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Gemstone for a 5th anniversary: sapphire

TELL YOUR FRIENDS....

Congratulations to all of you celebrating a 5th anniversary, the anniversary of sapphire!  Symbolising love and fidelity, sapphire is a beautiful gemstone that’s tough enough to withstand a few knocks – just like a good marriage.

5th anniversary gemstone | www.gemstonedetective.com

Though blue is the most popular and well-known colour, sapphires occur in a wide range of pretty hues: blue, pink, green, yellow, orange, purple, black and even colourless.  There’s no such thing as a red sapphire though.  Know why?  It’s because a red sapphire is known as a ruby.  Sapphire and ruby are both varieties of the mineral corundum, and the variation in colour is caused by different chemical elements within the gemstones’ structure. 

I’ve come across some phenomenal sapphires on my travels, and I don’t just mean that they made my jaw drop!  The term ‘phenomenal’ in gemmology refers to gemstones that have fascinating optical properties. 

The most well-known type of phenomenal sapphire is probably the star sapphire.  Star sapphires exhibit a property called ‘astersim’, which means that they seem to have a star shape floating across their surface.  Asterism happens when light bounces off dense, linear inclusions of titanium dioxide (also known as ‘rutile’ or ‘silk’) in the gemstone’s body.   In black star sapphires, the rutile is hematite and some Thai sapphires contain both titanium dioxide and hematite.  As well as causing the floating star effect, the rutile gives the star sapphire its milky, opaque appearance.  Depending on the nature of the rutile, a sapphire may exhibit a four, six or twelve-rayed star.

You probably know that alexandrite is a colour change gemstone, but did you know that it’s possible to buy a colour change sapphire?  Colour change gemstones appear to be different colours in natural and artificial light because the gemstone’s chemical makeup means that particular ranges of wavelength (i.e. colours) in the light spectrum are absorbed more intensely under one light source than another.  The colour change in sapphires is most commonly a subtle but pretty change from blue to violet. 

Bi-coloured or ‘parti’ sapphire displays two different colours (usually blue and greenish yellow) within the gemstone no matter what the light source.  Though found in Tanzania, Madagascar and Nigeria, the world’s main source of parti sapphire is Australia.  I was lucky enough to find a few myself, when fossicking in the outback on my travels down under.  These intriguing and unusual sapphires certainly make for a striking piece of jewellery!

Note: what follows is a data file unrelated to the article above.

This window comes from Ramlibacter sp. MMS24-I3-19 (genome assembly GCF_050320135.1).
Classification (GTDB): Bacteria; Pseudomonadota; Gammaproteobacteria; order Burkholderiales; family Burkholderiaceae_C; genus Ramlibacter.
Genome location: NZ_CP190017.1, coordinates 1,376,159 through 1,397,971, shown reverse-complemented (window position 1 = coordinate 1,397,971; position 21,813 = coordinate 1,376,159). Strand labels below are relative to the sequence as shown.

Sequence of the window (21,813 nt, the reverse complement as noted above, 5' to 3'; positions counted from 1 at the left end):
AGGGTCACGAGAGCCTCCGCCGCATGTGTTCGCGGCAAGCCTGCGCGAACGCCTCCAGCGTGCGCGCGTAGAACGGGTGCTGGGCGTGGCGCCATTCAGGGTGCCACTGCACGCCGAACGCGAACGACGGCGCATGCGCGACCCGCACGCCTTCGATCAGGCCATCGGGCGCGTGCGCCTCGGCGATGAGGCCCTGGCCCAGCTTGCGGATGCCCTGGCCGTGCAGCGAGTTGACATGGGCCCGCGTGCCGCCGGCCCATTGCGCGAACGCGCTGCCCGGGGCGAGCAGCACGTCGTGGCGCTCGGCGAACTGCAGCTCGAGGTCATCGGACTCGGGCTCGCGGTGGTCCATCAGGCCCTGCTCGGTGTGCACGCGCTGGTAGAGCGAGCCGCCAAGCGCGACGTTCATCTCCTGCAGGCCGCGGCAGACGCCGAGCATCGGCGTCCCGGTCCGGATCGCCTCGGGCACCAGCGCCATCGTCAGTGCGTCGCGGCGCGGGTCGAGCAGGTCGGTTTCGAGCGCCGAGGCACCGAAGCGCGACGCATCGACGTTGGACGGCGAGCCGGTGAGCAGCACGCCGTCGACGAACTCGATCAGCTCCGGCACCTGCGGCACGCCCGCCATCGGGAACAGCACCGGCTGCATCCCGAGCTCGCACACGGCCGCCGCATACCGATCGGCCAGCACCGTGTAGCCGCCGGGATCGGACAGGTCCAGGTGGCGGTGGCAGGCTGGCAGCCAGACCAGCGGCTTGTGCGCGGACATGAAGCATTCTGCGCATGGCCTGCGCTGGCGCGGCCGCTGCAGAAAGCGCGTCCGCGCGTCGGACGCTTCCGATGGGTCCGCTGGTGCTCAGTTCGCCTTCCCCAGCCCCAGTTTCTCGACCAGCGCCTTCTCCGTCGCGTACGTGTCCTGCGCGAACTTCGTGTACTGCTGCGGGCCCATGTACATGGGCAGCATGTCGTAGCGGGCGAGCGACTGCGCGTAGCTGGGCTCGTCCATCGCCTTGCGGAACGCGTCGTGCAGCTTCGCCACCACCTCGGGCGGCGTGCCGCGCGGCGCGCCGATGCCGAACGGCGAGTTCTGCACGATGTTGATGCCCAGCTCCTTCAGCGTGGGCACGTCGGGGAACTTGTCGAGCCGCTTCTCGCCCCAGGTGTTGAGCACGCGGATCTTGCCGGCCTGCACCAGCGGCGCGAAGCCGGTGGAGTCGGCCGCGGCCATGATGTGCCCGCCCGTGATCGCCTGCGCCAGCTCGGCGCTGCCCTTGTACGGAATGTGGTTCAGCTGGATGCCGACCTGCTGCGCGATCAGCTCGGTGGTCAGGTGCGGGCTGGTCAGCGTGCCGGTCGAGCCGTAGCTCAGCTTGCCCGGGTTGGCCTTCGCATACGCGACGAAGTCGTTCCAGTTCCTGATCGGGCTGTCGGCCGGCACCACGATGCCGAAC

Happy 5th anniversary! Let’s not forget that sapphire is also September’s birthstone!

Kim Rix GG, GIA

Gemstone Detective

Be sure. Be smart. Buy with confidence

3rd anniversary gemstone: pearl

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Gemstone for a 3rd Anniversary: Pearl

Jackie Kennedy once said, “Pearls are always appropriate,”  but this is particularly true if you’re celebrating a 3rd anniversary. 

Pearls are what we call organic gemstones: gemstones that are produced by a living organism.  Pearls are formed inside molluscs such as oysters, clams and mussels, and occur when a small piece of grit or sand becomes lodged within the mollusc’s soft insides.  To protect itself, the mollusc secretes a substance called nacre, which hardens in thousands of layers around the object.  The result?  A beautiful iridescent pearl.   

Like most gemstones, pearls vary hugely in price and several factors determine how much you will pay for yours.  Pearls which occur without human intervention are called ‘natural pearls’, and a necklace of them would set you back vast amounts of cash.  Why?  It could well mean looking through 100,000 oysters to find enough pearls of the right size and colour to string a necklace!  Farmed pearls on the other hand, are formed around small ‘seed’ beads deliberately placed into the mollusc.

If you don’t have much to spend on your 3rd anniversary gemstone, go for freshwater pearls.  These are the most affordable way to own pearls.  They’re often sold as irregular shaped beads called baroque pearls. 

More expensive, though still within the bounds of reasonable, are farmed Akoya pearls.  With a diameter of between 4 and 10mm, these pearls are grown off the coast of Japan and are what we think of when we imagine the classic strand of round white pearls.

If you’re after somethinga little unusual, you could go for Tahitian pearls.  These French Polynesian beauties are large—up to 15mm in diameter—and naturally dark in colour, thanks to the nacre secreted by the native ‘black-lipped’ oyster.  Though they are also referred to as ‘black pearls’, most range in colour from dark grey and dark green to silver.  It’s rare to find perfectly round Tahitian pearls, but even the baroque shapes are expensive.

Looking to splash some serious cash on your 3rd anniversary gemstone?  South Sea pearls can fetch tens of thousands of dollars per pearl.  These stunning specimens sometimes exceed 20mm and form in various hues of cream, white and gold..

As well as being the gemstone for your 3rd anniversary, pearl is also the gemstone for your 30th anniversary.  Perhaps you could commission a piece of pearl jewellery for your 3rd anniversary that will eventually be joined by another for your 30th!

Be well. Take care!

Kim Rix GG GIA

Gemstone Detective

Be sure. Be smart. Buy with confidence